Thursday, January 30, 2014

On Poverty

I’ve been thinking a lot about poverty lately.  If you check out the news on your TV or computer these days, you cannot help but hear about the so-called “income gap”, and it seems like we also are seeing more and more cuts being made to programs and services that benefit the less fortunate. There’s almost a demonization of the poor in some quarters. The emphasis that Pope Francis has placed on helping the poor and disenfranchised has also done a great deal to bring issues related to poverty to the forefront for me. On a personal level, I’ve been reading a biography of Robert F. Kennedy who, despite his privileged background, had strong empathy for those living in poverty, and that has also stirred my consciousness of the poor, a consciousness which put down roots many years ago. 

When I was in first grade at St. Mary’s School back in the 1970s, there was an international organization called The Holy Childhood Association that provided parochial school teachers with many educational resources.  It still exists today, though it is now known as the Missionary Childhood Association.  Founded in 1843 and supported by the Vatican, its mission in a nutshell is to help Catholic kids in first world countries to learn about and reach out to the less fortunate.  The classrooms and hallways in our school were filled with Holy Childhood Association posters and bulletin boards showing the challenges that children our age in less-developed countries were facing.  As a school and in our individual classes we undertook many lessons and activities which impressed upon us the obligation of our Catholic faith for caring for one another and especially for those who were less fortunate than us.  We learned about what poverty was, where it was occurring, and how we could help.

One of the Holy Childhood Association’s poverty-awareness activities made a particular impression on me: our support as a class of  “the pagan babies”. 

The way it worked was pretty clever really.  Our first grade class was encouraged by our teacher, Sister Eunice, to voluntarily bring in loose change from home, with parental permission of course, and put it in a canister on her desk to help children who didn’t have enough food or shelter.  The goal was to get to $10, at which point the class would “adopt” a poor baby.  As we started collecting coins toward each new $10 goal, Sister Eunice would announce the gender and nationality of the prospective adoptee, show us a photo sent by the Holy Childhood Association, and tell us a little about where and under what circumstances the child lived.  Next, she would choose two students who would be responsible for giving the baby a name once we reached the $10 mark.  Now of course no child in a far off country had their actual given name changed by a couple of first graders from the USA, but the symbolic naming of the baby made it a very personal thing for us as kids.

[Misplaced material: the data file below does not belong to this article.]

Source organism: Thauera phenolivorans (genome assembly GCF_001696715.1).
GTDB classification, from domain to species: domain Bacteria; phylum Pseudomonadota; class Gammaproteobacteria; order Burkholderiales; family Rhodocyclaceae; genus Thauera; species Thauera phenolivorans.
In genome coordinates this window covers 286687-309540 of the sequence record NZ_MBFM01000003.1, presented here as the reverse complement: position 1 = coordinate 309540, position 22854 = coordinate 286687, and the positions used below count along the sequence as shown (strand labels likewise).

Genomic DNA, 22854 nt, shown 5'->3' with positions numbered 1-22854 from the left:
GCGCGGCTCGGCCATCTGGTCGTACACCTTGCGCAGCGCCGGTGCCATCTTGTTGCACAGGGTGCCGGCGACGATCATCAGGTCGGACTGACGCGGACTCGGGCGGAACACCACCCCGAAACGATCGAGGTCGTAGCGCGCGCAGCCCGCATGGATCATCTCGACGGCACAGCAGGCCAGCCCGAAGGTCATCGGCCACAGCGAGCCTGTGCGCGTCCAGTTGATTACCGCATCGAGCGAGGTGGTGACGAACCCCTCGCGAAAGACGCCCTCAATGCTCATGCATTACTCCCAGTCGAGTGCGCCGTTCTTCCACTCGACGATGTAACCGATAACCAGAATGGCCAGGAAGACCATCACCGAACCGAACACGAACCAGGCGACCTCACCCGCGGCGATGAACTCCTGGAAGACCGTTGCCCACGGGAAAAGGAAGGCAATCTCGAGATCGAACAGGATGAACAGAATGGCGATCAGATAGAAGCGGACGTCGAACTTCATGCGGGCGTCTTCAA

It wasn’t unusual for namers to want to use some version of his or her own name, which was okay.  However, the hard and fast rule was that at least one of the two names had to be that of a saint.  It was a Catholic school, after all. 

My naming partner and I gave a boy from Chad the name “Louis Christopher”.  Louis was the name of my female partner’s French-Canadian grandfather, and we were instructed by her that it was to be pronounced “Loo-Wee”, and NOT “Loo-Iss”.  For some reason, many of my first grade buddies and I found this new-to-us pronunciation quite funny.  And I suppose you can guess where the name Christopher came from.

Donating, while popular, was strictly voluntary, with no minimum amount.  As we were settling in each morning, a few kids would always drop a few pennies and nickels from home into the metal canister as they walked by.  Thanks to the blessed innocence of our being so young, we didn’t pay much attention to who was giving and how much it was.  The rattle of change in that canister was just part of the soundtrack of our day.  The teacher kept a daily tally of how much we had raised posted on the chalkboard.

The drive was limited to coins only.  I remember sometimes finding dimes, nickels and pennies lying around the house at that time and asking my parents if I could take it in to school for the Holy Childhood. My grandparents were aware of the campaign as well and when I went to visit them on Sundays they often gave me some pennies and nickels to take in to school the next day for what they still called “the pagan babies” which was kind of politically incorrect even back then in 1976.

By the end of the school year, our classroom list contained several dozen names.  In hindsight it was a pretty powerful way to get the message through to a bunch of young kids that there were poor people in our world, that they needed our help, that it was our obligation to help, and that we really could help, even if we were only six and seven years old.

Flash forward to today.